(this is the part where I use your own words against you)
(this is the part where I beat my chest and say I am better than you)
I have done dozens, perhaps hundreds of these small patches. But all my work has been on small Certified aircraft, perhaps aluminum behaves differently on experimental aircraft?
(here is where I am a bit more serious)
There is nothing inherently wrong with riveting your skins together with wet paint, other than it is too thin, messy, toxic, and doesn't accomplish the intended goal as well as other options.
Options for a small hole poked through the side of your (relatively) slow fuselage:
Ignore it - it probably isn't hurting anything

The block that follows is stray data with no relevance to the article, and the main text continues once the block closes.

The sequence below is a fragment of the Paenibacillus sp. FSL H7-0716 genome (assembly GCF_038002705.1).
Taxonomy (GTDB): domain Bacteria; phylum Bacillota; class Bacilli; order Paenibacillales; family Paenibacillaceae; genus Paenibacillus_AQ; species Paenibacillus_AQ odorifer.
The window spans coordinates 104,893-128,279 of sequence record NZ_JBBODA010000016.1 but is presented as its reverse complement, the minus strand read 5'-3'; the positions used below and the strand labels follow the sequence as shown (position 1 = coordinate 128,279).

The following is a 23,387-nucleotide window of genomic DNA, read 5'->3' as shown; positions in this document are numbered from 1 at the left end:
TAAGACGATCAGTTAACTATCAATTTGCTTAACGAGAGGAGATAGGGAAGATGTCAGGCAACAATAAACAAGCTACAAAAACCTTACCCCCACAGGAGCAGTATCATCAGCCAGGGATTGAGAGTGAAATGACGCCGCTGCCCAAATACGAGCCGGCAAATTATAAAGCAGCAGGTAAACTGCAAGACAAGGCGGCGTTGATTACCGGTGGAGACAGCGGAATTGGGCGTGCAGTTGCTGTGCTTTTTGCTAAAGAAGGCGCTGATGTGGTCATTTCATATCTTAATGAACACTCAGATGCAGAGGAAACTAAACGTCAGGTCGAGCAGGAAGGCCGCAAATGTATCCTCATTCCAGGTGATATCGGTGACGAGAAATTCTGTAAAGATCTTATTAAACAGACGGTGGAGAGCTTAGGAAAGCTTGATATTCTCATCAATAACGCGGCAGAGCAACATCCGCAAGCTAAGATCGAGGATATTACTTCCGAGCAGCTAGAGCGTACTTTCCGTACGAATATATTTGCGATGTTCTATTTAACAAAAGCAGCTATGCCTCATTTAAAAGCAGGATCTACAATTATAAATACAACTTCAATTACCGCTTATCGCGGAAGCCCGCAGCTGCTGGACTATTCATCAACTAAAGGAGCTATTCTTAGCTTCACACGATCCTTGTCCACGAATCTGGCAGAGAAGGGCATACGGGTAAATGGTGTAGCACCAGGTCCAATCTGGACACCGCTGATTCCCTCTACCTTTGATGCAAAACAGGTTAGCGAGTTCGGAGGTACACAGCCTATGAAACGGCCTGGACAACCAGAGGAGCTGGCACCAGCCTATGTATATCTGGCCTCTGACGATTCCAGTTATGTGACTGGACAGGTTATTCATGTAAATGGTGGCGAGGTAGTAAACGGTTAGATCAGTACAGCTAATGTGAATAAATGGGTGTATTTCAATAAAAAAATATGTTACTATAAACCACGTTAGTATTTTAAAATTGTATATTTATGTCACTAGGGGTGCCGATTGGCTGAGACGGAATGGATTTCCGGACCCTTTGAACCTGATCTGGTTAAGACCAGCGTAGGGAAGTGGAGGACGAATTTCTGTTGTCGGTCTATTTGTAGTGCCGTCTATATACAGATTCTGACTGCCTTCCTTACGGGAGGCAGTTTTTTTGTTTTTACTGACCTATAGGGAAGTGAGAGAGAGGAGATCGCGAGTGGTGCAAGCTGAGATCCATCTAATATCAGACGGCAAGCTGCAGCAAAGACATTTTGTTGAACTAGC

monitor it - it may get bigger but is safe to fly for now
hide it (its ugly)- cover it with aluminum tape because its ugly but isn't hurting anything
hide it (its ugly) - stop drill the cracks and cover with aluminum tape because it isn't hurting anything
scab patch - clean out the hole and rivet a chunk of aluminum over the top to keep the birds and squirrels out
flush patch - you care enough to make it look nice and spend the time riveting a pretty flush patch that is invisible once painted over
I have done at least 4 of those......
For either of the patch types chosen you could,
Install it dry/bare aluminum
etch/alodine first then rivet on
etch/alodine and spray with zinc then rivet on once cured
install with wet zinc
install with some cheap wet paint
install with some wet polyurethane paint
etch/alodine, spray with a light coat of zinc then once cured rivet together with a thin even coat of prc/proseal/flamemaster
I have done most of those as well, but only really consider one of them to be the 'right' way to do it.
**Intent with a grin is hard to convey over the internet.